Invokana was approved by the FDA in 2013, and was hailed as a breakthrough drug in the treatment of type-2 diabetes. But the drug, the first in a family of medications called SGLT2 medications, can have serious side effects that cause suffering for many people who take it.
Normally, the kidneys reabsorb glucose (sugar) and send it back into the bloodstream. But Invokana-also known by its generic name canagliflozin-prevents that from happening and flushes excess glucose into the urine. This helps to keep blood sugar levels low.
But while that is a positive effect for people with type-2 diabetes, other side effects of this dangerous drug can be quite serious. For example, there is evidence that in some people, Invokana can lead to kidney damage. The function of the kidneys is to eliminate waste, including a byproduct of muscle activity called creatinine. In some people who take Invokana, creatinine levels rise, indicating the kidneys are not working properly.
This problem gained attention rather quickly. After receiving several reports of kidney failure among users of the drug, the FDA issued warnings and updated the warning label on Invokana to discuss the possibility of severe kidney damage.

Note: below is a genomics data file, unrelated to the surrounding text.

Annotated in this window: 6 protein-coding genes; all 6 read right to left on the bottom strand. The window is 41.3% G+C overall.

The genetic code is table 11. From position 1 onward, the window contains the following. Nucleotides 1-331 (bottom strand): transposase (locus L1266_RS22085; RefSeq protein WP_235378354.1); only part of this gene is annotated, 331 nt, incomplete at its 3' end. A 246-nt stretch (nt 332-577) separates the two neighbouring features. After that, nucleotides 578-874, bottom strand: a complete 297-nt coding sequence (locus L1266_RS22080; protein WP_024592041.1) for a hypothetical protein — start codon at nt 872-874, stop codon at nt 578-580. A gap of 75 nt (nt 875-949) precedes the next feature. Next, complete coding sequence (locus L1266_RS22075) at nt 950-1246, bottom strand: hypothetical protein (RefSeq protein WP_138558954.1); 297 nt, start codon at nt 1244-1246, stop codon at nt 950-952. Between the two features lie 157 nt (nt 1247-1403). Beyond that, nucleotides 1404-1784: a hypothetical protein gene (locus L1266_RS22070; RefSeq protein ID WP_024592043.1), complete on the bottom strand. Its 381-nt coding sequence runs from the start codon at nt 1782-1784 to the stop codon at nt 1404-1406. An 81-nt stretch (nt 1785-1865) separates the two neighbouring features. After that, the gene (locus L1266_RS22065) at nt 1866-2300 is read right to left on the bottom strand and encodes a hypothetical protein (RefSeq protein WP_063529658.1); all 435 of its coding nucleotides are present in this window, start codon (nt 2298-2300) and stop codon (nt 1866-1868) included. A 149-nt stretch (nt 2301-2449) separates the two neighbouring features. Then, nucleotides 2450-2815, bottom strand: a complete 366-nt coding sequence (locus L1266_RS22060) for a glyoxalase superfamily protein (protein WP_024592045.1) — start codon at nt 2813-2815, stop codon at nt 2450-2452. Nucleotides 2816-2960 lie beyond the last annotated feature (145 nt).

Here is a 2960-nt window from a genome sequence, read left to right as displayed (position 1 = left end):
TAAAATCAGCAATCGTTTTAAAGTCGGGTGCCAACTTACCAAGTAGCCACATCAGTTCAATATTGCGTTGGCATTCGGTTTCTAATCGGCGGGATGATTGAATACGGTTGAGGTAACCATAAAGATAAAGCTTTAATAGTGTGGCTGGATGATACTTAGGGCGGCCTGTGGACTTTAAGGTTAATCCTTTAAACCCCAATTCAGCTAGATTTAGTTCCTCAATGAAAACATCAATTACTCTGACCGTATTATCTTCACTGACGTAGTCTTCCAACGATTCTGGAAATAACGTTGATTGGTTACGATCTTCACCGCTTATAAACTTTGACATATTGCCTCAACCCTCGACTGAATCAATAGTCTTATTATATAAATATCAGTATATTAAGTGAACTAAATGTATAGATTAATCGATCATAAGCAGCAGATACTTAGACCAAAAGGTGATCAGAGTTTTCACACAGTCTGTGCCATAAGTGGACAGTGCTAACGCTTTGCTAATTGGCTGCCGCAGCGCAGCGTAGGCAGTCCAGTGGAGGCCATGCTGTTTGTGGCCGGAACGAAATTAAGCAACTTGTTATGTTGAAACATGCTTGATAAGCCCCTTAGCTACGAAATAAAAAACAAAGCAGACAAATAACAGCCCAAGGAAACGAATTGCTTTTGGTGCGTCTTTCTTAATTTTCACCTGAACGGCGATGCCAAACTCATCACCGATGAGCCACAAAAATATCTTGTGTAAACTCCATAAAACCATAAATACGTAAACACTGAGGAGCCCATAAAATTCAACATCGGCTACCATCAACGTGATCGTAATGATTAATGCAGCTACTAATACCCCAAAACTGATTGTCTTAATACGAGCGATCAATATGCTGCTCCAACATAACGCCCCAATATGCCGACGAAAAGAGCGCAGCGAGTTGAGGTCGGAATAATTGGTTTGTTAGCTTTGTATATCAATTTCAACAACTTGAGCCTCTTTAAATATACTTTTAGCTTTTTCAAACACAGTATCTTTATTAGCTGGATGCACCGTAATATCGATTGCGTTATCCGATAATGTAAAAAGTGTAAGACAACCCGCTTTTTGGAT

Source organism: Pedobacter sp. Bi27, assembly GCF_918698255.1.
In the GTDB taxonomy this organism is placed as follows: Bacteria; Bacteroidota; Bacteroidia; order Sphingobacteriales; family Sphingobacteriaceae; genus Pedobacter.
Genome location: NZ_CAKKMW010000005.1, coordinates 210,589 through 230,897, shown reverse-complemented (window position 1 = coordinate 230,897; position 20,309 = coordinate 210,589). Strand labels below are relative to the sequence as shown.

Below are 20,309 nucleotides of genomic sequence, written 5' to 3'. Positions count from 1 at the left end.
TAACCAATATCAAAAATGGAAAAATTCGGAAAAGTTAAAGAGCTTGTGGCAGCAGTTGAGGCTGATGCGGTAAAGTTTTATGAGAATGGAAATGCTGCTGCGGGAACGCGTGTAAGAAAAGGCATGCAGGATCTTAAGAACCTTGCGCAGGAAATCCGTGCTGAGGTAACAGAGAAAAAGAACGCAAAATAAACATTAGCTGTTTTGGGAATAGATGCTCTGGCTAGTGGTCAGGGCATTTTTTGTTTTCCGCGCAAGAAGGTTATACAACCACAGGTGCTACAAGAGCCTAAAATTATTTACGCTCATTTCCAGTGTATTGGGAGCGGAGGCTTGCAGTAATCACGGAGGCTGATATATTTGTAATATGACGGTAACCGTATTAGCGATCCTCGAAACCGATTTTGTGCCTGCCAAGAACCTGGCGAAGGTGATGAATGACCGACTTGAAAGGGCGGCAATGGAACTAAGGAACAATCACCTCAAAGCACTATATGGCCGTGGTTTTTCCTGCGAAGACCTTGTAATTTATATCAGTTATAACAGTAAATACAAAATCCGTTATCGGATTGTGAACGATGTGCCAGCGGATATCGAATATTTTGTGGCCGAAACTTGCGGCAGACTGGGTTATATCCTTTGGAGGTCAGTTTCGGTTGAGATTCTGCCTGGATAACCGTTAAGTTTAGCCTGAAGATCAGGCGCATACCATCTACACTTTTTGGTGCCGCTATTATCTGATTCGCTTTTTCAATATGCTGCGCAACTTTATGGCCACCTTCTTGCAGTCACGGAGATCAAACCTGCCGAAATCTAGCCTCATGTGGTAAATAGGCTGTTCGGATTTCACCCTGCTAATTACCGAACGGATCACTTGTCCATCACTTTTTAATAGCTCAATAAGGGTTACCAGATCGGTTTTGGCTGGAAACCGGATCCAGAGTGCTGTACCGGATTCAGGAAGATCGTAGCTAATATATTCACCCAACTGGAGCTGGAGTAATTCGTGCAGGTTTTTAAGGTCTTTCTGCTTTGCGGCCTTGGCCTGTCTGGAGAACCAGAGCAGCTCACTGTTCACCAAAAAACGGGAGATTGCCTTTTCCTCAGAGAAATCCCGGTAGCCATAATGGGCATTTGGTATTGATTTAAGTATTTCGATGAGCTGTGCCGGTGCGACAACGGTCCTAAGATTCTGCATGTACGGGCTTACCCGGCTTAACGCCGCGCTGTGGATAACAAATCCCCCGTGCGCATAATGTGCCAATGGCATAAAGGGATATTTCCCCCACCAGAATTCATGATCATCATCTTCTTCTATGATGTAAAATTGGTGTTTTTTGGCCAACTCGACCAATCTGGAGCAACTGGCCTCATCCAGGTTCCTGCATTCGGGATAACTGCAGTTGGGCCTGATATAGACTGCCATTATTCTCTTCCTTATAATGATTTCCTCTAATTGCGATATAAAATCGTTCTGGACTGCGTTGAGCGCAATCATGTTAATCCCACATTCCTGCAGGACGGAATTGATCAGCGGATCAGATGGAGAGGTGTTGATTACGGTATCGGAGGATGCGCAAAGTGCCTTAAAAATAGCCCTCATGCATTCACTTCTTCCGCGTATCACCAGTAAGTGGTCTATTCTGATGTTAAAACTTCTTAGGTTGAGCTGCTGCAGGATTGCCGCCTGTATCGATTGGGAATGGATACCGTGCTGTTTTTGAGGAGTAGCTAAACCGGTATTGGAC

Some users of Invokana could be more likely to develop kidney problems than others. These include people who are also taking ACE inhibitors, non-steroidal anti-inflammatory drugs (NSAIDs), diuretics or angiotensin II receptor blockers (ARBs). People who experienced congestive heart failure, circulation problems or previous kidney problems may also be at a higher risk.
Another risk involving the use of Invokana is diabetic ketoacidosis (DKA), a potentially deadly medical condition that creates high levels of ketones in the bloodstream and causes the blood to become acidic.
During the approval process, there was also concern among an FDA panel of doctors and medical researchers that the use of Invokana increased the risk of blood clots that could lead to heart attack or stroke. But while a clinical study has been launched to evaluate the risk, the agency still approved the drug. It was one of several studies agreed to by Janssen Pharmaceuticals, a subsidiary of Johnson & Johnson that manufactures and markets Invokana in the United States.
When completed, studies may reveal more about the risks of taking Invokana. But that is of little use to people with diabetes who are taking them now and are already suffering from the side effects.
Lawsuits have already been filed against Janssen. They claim that the pharmaceutical giant was negligent by manufacturing a defective drug, failing to warn the risks of taking that drug, and misrepresenting the drug's risks and benefits.
If you are taking Invokana and are experiencing side effects, take action immediately. Talk to your doctor. Then call a lawyer who can go over your legal options with you.